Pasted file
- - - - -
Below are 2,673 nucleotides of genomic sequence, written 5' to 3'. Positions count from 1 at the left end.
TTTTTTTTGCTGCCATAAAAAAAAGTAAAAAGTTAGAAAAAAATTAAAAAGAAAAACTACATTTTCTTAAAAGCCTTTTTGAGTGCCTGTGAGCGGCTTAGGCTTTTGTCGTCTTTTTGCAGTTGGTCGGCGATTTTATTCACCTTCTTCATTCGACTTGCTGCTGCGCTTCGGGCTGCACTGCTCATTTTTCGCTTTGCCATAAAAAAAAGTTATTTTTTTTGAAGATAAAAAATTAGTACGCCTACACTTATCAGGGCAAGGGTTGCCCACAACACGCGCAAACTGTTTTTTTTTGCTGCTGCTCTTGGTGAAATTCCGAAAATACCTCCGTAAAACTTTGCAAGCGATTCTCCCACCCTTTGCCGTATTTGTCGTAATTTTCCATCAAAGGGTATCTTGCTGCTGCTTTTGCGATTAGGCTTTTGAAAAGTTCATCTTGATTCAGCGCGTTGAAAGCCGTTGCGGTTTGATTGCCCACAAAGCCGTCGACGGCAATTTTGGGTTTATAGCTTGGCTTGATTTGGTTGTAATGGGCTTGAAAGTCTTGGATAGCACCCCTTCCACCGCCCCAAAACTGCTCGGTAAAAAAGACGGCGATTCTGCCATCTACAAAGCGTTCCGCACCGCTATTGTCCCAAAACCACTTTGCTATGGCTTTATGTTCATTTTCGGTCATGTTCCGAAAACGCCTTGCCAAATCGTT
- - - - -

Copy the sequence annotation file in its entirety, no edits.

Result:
Below are 2,673 nucleotides of genomic sequence, written 5' to 3'. Positions count from 1 at the left end.
TTTTTTTTGCTGCCATAAAAAAAAGTAAAAAGTTAGAAAAAAATTAAAAAGAAAAACTACATTTTCTTAAAAGCCTTTTTGAGTGCCTGTGAGCGGCTTAGGCTTTTGTCGTCTTTTTGCAGTTGGTCGGCGATTTTATTCACCTTCTTCATTCGACTTGCTGCTGCGCTTCGGGCTGCACTGCTCATTTTTCGCTTTGCCATAAAAAAAAGTTATTTTTTTTGAAGATAAAAAATTAGTACGCCTACACTTATCAGGGCAAGGGTTGCCCACAACACGCGCAAACTGTTTTTTTTTGCTGCTGCTCTTGGTGAAATTCCGAAAATACCTCCGTAAAACTTTGCAAGCGATTCTCCCACCCTTTGCCGTATTTGTCGTAATTTTCCATCAAAGGGTATCTTGCTGCTGCTTTTGCGATTAGGCTTTTGAAAAGTTCATCTTGATTCAGCGCGTTGAAAGCCGTTGCGGTTTGATTGCCCACAAAGCCGTCGACGGCAATTTTGGGTTTATAGCTTGGCTTGATTTGGTTGTAATGGGCTTGAAAGTCTTGGATAGCACCCCTTCCACCGCCCCAAAACTGCTCGGTAAAAAAGACGGCGATTCTGCCATCTACAAAGCGTTCCGCACCGCTATTGTCCCAAAACCACTTTGCTATGGCTTTATGTTCATTTTCGGTCATGTTCCGAAAACGCCTTGCCAAATCGTT